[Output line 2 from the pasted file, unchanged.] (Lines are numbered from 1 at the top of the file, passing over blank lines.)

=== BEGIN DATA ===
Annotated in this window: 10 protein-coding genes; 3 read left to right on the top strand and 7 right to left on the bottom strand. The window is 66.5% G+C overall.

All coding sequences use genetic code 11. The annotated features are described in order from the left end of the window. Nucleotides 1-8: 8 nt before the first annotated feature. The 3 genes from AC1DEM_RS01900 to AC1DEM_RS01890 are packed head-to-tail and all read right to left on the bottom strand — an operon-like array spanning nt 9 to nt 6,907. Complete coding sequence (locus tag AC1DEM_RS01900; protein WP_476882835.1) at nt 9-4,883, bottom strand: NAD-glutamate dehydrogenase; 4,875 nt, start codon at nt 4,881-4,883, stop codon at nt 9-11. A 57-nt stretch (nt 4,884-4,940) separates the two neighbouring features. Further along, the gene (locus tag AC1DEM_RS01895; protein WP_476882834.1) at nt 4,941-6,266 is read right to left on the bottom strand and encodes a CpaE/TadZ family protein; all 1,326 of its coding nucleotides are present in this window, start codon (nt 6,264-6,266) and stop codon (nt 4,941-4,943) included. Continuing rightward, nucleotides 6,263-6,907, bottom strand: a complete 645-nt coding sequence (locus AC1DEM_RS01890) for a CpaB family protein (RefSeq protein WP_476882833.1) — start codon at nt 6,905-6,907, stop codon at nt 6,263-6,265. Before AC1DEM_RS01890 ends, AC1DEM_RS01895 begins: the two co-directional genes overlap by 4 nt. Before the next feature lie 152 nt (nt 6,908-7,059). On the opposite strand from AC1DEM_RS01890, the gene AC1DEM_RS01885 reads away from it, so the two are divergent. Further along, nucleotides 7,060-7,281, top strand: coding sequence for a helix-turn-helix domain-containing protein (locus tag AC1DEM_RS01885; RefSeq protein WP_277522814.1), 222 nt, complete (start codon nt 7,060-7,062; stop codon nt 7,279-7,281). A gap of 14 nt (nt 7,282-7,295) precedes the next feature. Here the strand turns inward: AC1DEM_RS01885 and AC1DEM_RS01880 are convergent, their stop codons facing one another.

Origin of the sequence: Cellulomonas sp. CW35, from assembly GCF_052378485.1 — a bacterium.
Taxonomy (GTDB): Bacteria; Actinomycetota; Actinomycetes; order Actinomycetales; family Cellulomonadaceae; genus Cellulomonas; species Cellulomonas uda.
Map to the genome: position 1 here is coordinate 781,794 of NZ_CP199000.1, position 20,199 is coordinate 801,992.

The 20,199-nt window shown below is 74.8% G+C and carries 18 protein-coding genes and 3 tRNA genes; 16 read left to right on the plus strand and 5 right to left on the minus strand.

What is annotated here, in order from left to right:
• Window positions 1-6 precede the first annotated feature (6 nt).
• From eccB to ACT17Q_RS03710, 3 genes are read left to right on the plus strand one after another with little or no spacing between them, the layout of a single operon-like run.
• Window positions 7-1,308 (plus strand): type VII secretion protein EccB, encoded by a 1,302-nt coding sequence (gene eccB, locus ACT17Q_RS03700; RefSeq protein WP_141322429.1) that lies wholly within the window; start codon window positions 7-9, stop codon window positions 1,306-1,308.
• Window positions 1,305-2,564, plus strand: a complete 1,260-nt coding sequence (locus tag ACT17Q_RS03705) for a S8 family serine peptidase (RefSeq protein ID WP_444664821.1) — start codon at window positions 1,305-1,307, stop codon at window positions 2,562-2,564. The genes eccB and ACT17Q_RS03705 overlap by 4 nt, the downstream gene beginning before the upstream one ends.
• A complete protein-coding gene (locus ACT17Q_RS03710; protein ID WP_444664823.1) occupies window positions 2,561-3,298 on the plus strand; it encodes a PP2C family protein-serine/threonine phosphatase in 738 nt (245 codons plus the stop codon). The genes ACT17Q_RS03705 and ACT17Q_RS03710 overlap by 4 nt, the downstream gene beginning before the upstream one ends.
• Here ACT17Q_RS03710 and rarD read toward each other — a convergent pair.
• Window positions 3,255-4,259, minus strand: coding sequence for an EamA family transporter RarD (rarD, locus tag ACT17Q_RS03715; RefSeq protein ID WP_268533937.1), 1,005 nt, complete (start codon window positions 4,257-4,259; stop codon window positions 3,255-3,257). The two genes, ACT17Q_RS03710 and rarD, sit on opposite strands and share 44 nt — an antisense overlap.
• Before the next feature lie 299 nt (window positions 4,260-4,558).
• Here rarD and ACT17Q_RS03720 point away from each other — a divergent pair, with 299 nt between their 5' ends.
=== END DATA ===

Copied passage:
All coding sequences use genetic code 11. The annotated features are described in order from the left end of the window. Nucleotides 1-8: 8 nt before the first annotated feature. The 3 genes from AC1DEM_RS01900 to AC1DEM_RS01890 are packed head-to-tail and all read right to left on the bottom strand — an operon-like array spanning nt 9 to nt 6,907. Complete coding sequence (locus tag AC1DEM_RS01900; protein WP_476882835.1) at nt 9-4,883, bottom strand: NAD-glutamate dehydrogenase; 4,875 nt, start codon at nt 4,881-4,883, stop codon at nt 9-11. A 57-nt stretch (nt 4,884-4,940) separates the two neighbouring features. Further along, the gene (locus tag AC1DEM_RS01895; protein WP_476882834.1) at nt 4,941-6,266 is read right to left on the bottom strand and encodes a CpaE/TadZ family protein; all 1,326 of its coding nucleotides are present in this window, start codon (nt 6,264-6,266) and stop codon (nt 4,941-4,943) included. Continuing rightward, nucleotides 6,263-6,907, bottom strand: a complete 645-nt coding sequence (locus AC1DEM_RS01890) for a CpaB family protein (RefSeq protein WP_476882833.1) — start codon at nt 6,905-6,907, stop codon at nt 6,263-6,265. Before AC1DEM_RS01890 ends, AC1DEM_RS01895 begins: the two co-directional genes overlap by 4 nt. Before the next feature lie 152 nt (nt 6,908-7,059). On the opposite strand from AC1DEM_RS01890, the gene AC1DEM_RS01885 reads away from it, so the two are divergent. Further along, nucleotides 7,060-7,281, top strand: coding sequence for a helix-turn-helix domain-containing protein (locus tag AC1DEM_RS01885; RefSeq protein WP_277522814.1), 222 nt, complete (start codon nt 7,060-7,062; stop codon nt 7,279-7,281). A gap of 14 nt (nt 7,282-7,295) precedes the next feature. Here the strand turns inward: AC1DEM_RS01885 and AC1DEM_RS01880 are convergent, their stop codons facing one another.